How Do I Defend Against Threats in the Latest McAfee Labs Report?

McAfee Labs provides important information about threats in a variety of ways, from our McAfee Global Threat Intelligence service that feeds into many of our products, to published Threat Reports, our online Threat Center, and many active bloggers. Although it is useful for security professionals to know about the latest threats, one question that I often hear from customers is “How does McAfee technology protect me from this threat?”

Along with today’s publication of the McAfee Labs Threats Report: November 2014, we are also publishing two solution briefs that answer this question for key threats highlighted in the report. These documents identify which McAfee products will help protect you from these threats and how that protection works.

One solution brief explains how to defend against the recent BERserk vulnerability. BERserk is not your typical unlocked backdoor or another way to steal passwords. Instead, this flaw makes it possible to forge RSA signatures. An attacker can then act as a man in the middle, capturing sensitive data or hijacking the session, while the user sees a supposedly secure and authenticated session. Servers and websites are the primary targets of BERserk attacks, so it is up to you to protect your company’s assets. McAfee Vulnerability Manager and McAfee Asset Manager work together to scan your network and build an inventory of network-connected systems. When new threats are discovered, they enable you to quickly and confidently identify which systems are running vulnerable versions. Armed with this information, your security department can patch or isolate the vulnerable machines, reducing your time to containment. Another product, McAfee Application Control, provides a similar function for your applications. McAfee Application Control maintains a dynamic whitelist as applications are patched or updated. For the BERserk vulnerability, it can block execution of applications that call the vulnerable RSA code.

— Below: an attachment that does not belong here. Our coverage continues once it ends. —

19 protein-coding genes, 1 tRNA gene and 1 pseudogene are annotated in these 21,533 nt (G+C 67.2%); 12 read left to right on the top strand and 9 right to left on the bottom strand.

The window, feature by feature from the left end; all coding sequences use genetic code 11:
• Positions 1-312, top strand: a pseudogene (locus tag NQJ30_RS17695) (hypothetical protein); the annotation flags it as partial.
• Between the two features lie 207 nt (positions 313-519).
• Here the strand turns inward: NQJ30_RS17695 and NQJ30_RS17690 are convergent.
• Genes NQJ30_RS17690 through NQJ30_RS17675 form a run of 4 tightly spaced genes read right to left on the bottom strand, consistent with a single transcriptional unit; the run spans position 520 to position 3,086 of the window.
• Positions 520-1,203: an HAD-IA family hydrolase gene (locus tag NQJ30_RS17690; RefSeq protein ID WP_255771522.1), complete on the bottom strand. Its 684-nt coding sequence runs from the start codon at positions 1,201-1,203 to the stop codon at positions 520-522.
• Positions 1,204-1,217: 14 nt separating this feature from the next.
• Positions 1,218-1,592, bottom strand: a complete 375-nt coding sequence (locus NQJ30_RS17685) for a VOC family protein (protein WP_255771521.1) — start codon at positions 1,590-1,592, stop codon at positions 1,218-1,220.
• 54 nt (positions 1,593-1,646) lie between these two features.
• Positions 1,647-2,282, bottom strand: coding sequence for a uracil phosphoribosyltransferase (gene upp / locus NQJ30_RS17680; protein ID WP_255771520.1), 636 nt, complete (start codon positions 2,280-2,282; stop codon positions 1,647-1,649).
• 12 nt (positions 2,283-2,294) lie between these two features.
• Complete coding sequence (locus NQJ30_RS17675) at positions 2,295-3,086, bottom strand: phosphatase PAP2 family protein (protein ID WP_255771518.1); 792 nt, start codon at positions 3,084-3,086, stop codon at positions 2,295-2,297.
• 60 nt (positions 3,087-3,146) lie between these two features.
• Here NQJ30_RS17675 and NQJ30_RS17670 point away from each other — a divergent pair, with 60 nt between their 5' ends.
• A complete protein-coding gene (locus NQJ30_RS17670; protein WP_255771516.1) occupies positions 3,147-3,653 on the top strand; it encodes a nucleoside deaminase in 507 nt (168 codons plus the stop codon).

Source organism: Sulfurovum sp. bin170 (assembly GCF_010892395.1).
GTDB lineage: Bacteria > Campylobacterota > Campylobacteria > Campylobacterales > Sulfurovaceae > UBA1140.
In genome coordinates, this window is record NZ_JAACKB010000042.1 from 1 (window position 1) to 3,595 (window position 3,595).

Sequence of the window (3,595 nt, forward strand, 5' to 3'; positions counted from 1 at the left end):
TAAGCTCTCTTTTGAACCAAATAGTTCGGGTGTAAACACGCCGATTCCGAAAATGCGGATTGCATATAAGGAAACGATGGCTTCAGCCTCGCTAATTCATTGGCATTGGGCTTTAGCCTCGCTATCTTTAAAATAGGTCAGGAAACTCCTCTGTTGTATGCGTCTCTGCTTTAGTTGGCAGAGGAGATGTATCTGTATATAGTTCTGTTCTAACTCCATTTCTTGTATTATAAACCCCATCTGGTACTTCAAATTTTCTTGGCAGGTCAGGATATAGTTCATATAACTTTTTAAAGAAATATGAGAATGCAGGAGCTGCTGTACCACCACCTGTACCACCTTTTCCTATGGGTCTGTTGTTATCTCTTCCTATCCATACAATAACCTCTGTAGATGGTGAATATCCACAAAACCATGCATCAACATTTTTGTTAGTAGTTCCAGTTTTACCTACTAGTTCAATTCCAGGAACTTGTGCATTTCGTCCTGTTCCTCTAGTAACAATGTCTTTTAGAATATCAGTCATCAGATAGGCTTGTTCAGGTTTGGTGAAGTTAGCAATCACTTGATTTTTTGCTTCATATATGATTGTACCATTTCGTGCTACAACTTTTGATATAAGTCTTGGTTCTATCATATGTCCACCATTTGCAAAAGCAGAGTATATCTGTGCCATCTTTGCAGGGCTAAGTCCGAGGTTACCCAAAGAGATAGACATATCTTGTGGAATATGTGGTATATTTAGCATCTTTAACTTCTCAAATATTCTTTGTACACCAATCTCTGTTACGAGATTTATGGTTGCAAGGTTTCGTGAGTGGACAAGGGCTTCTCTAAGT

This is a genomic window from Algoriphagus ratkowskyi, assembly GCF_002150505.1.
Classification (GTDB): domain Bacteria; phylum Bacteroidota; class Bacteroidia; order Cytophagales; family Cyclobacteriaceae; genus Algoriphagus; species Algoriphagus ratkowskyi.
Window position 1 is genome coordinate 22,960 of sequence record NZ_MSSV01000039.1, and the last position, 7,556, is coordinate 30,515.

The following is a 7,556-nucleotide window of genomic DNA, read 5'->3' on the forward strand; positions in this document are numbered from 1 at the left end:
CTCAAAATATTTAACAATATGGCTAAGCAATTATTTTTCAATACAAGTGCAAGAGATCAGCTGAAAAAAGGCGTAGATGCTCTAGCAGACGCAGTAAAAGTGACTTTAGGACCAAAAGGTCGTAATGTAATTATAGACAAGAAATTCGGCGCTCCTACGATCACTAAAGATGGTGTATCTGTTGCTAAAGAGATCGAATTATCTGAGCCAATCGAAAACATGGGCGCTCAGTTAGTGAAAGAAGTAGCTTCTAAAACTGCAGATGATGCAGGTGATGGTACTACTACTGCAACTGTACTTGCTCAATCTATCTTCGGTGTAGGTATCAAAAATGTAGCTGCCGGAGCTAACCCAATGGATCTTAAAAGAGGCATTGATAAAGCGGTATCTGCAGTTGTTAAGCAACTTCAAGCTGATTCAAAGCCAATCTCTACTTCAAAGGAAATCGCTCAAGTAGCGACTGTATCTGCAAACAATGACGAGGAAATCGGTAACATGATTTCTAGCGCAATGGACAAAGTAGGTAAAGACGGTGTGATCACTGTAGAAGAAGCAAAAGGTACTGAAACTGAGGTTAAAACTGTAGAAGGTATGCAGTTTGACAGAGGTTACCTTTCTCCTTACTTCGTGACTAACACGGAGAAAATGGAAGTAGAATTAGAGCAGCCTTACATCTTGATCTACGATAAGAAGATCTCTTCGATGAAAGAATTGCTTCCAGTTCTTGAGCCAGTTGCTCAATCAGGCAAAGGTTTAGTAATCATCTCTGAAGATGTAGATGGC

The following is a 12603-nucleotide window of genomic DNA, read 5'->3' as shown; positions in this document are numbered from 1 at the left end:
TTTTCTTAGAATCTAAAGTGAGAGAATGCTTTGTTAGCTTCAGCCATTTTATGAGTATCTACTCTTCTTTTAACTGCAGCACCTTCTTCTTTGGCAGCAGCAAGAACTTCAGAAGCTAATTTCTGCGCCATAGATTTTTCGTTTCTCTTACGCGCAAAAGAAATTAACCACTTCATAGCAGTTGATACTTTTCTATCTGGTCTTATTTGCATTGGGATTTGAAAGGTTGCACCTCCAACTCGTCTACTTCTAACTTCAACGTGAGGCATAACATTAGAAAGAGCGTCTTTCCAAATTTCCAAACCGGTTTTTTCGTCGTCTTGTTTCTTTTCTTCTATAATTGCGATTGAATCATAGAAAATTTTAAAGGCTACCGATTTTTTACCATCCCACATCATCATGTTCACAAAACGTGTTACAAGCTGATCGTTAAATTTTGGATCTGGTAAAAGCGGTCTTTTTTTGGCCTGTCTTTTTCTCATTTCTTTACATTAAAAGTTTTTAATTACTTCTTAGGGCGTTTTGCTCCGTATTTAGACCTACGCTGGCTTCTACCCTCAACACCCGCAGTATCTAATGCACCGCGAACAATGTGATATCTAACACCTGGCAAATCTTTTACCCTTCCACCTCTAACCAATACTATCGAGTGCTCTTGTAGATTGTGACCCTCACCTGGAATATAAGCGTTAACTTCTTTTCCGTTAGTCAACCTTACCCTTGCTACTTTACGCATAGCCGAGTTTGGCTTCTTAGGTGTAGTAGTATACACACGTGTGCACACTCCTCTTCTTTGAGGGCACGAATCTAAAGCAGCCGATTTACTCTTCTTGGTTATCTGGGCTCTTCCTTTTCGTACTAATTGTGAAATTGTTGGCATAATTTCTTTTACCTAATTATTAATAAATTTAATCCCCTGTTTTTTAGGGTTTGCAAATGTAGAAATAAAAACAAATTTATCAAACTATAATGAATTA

BERserk is one of the most recent examples of a vulnerability or malware that takes advantage of people’s trust in systems and the Internet. Other examples include malicious advertising, which deliver malware through popular ad-driven websites. Or malware that uses valid certificates from a Certificate Authority (CA) that are similar to the name of a legitimate company. Or counterfeit applications that pretend to be an update to familiar and widely distributed apps, such as Adobe Flash Player.

Protecting against trust abuse is the subject of the second solution brief. Multiple McAfee technologies have a role in defending the trust that has been carefully nurtured between you and your customers. For example, at the remote end, McAfee VirusScan can detect and defeat copycat malware without disrupting your workday. McAfee Global Threat Intelligence delivers real-time information on certificate, site, and file reputation to proactively defend against digital con men. McAfee Email Gateway and McAfee Web Gateway watch for malicious URLs, deleting them from phishing emails and web traffic.

McAfee will continue to develop and publish solution briefs with each new McAfee Labs Threats Report and you will be able to find them here. We hope you find these solution briefs useful.

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